1st Edition

Public Relations and Sustainable Citizenship Representing the Unrepresented

By Debashish Munshi, Priya Kurian Copyright 2021
    112 Pages
    by Routledge

    112 Pages
    by Routledge

    This book examines how public relations might re-imagine itself as an instrument of "sustainable citizenship" by exploring alternative models of representing and building relationships with and among marginalised publics that disrupt the standard discourses of public relations. It argues that public relations needs to situate itself in the larger context of citizenship, the values and ethics that inform it and the attitudes and behaviours that characterize it.

    Interlacing critical public relations with a theoretical fabric woven with strands of postcolonial histories, indigenous studies, feminist studies, and political theory, the book brings out the often-unseen processes of relationship building that nurtures solidarity among historically marginalized publics. The book is illustrated with global cases of public relations as sustainable citizenship in action across three core elements of the earth – air, water, and land. In each of the cases, readers can see how resistance movements, not necessarily aligned with any specific organization or interest group, are seeking to change the status quo of a world increasingly defined by exploitation, overconsumption, sectarianism, and faux nationalism.

    This challenging book will be of interest to students and scholars of not only public relations but also the broader social and management sciences who are interested in issues of environmental and social justice.

    1. Theorizing Public Relations and Sustainable Citizenship 

    2. Air: Breathing Life into Action on Climate Change 

    3. Water: Struggles over Defining a Life Resource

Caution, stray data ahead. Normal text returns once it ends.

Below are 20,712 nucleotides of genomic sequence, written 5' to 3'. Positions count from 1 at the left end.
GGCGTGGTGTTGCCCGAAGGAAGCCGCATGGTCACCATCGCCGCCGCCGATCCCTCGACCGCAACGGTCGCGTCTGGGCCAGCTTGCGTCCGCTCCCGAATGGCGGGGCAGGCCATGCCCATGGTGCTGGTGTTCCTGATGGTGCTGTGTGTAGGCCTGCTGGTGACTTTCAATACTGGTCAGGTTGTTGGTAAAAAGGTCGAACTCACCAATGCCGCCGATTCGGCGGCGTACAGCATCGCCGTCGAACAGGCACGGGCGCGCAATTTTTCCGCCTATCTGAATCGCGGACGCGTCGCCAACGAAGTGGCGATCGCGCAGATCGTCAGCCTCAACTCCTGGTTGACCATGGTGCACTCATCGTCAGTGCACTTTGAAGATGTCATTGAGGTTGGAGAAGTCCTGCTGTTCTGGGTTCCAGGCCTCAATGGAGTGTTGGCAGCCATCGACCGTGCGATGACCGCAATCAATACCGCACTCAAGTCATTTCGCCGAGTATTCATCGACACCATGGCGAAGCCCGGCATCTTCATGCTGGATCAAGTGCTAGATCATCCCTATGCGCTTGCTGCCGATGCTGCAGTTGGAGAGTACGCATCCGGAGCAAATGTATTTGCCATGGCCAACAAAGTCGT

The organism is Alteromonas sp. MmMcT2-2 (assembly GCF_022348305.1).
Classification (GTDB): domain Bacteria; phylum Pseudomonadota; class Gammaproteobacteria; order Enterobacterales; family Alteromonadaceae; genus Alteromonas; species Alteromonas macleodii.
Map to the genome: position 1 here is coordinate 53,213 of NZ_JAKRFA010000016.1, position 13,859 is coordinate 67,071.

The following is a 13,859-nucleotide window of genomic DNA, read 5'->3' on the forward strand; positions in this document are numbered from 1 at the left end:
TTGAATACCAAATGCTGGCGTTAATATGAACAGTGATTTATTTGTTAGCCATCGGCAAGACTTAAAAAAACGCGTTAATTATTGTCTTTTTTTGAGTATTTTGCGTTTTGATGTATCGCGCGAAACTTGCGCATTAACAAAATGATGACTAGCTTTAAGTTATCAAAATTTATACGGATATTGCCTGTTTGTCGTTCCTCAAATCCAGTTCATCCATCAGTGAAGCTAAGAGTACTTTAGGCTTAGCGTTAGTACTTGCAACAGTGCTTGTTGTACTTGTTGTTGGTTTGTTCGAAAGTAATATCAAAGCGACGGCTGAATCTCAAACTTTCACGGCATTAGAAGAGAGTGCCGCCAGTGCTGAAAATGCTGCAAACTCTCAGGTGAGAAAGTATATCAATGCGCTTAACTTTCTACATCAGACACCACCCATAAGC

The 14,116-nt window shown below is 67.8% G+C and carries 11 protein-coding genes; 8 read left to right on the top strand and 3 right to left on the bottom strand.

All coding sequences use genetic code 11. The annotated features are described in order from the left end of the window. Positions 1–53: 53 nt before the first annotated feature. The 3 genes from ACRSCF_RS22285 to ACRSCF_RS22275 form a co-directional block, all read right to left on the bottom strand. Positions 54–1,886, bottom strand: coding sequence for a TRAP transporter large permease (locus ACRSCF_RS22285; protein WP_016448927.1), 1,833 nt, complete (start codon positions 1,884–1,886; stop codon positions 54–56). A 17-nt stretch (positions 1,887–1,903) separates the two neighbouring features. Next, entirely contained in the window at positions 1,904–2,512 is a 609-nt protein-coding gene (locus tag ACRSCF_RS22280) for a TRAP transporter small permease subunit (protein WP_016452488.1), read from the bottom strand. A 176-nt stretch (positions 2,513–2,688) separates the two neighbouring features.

4. Land: Changing the Narratives of Occupation and Imposed Identities 

    5. Earth: Public Relations for the Planet and its People


    Debashish Munshi is Professor of Management Communication at the University of Waikato, New Zealand. His research interests lie at the intersections of communication, diversity, sustainability, social change, and citizenship. He is co-author of Reconfiguring Public Relations: Ecology, Equity, and Enterprise (2007) and co-editor of Handbook of Communication Ethics (2011), On the Edges of Development: Cultural Interventions, (2009) and Feminist Futures: Re-imagining Women, Culture, and Development (2016).

    Priya Kurian is Professor of Political Science and Public Policy at the University of Waikato, New Zealand. Her research is interdisciplinary and involves work on environmental, social, and cultural sustainability through a focus on environmental politics and policy, science and technology studies, and development studies. She is the author of Engendering the Environment? Gender in the World Bank’s Environmental Policies (2000), and co-editor of Feminist Futures: Re-imagining women, culture, and development (2003; 2016); On the Edges of Development: Cultural Interventions (2009); and International Organisations and Environmental Policy (1995).

    "In Public Relations and Sustainable Citizenship, Munshi and Kurian once again deliver a powerful work of the highest quality scholarship that insists on our attention. Shifting the terrain for both functional and critical approaches to public relations, they emphasise the fundamental importance of action, connection and relationship to resistance communication. As a way of understanding the many acts of resistance to planetary domination by capitalist and political elites, the power of public relations for sustainable citizenship is both emergent, built on organic connections that grow as causes and concerns multiply, and urgent, built on a passion for justice that should engage us all. As such, this book is not only a powerful alternative theorisation of public relations in the interests of the planet and its people; it is also a call to action for scholars and practitioners to democratise public relations and use its power productively." – Lee Edwards, London School of Economics and Political Science